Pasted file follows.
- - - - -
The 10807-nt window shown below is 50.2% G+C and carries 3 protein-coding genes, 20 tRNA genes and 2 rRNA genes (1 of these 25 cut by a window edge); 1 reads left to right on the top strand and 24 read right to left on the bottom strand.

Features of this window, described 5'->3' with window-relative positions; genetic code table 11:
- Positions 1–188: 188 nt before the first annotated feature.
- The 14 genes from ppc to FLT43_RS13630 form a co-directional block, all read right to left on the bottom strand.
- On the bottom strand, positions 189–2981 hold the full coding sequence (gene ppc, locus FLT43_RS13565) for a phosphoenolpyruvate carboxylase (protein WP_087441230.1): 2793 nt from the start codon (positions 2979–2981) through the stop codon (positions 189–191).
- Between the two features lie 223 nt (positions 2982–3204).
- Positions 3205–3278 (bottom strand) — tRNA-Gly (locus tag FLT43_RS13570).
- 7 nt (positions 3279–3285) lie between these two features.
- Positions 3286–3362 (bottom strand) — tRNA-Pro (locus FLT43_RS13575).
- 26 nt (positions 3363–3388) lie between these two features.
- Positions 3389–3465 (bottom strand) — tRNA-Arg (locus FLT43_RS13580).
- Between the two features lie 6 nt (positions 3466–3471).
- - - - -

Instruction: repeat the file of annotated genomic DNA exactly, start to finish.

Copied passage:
The 10807-nt window shown below is 50.2% G+C and carries 3 protein-coding genes, 20 tRNA genes and 2 rRNA genes (1 of these 25 cut by a window edge); 1 reads left to right on the top strand and 24 read right to left on the bottom strand.

Features of this window, described 5'->3' with window-relative positions; genetic code table 11:
- Positions 1–188: 188 nt before the first annotated feature.
- The 14 genes from ppc to FLT43_RS13630 form a co-directional block, all read right to left on the bottom strand.
- On the bottom strand, positions 189–2981 hold the full coding sequence (gene ppc, locus FLT43_RS13565) for a phosphoenolpyruvate carboxylase (protein WP_087441230.1): 2793 nt from the start codon (positions 2979–2981) through the stop codon (positions 189–191).
- Between the two features lie 223 nt (positions 2982–3204).
- Positions 3205–3278 (bottom strand) — tRNA-Gly (locus tag FLT43_RS13570).
- 7 nt (positions 3279–3285) lie between these two features.
- Positions 3286–3362 (bottom strand) — tRNA-Pro (locus FLT43_RS13575).
- 26 nt (positions 3363–3388) lie between these two features.
- Positions 3389–3465 (bottom strand) — tRNA-Arg (locus FLT43_RS13580).
- Between the two features lie 6 nt (positions 3466–3471).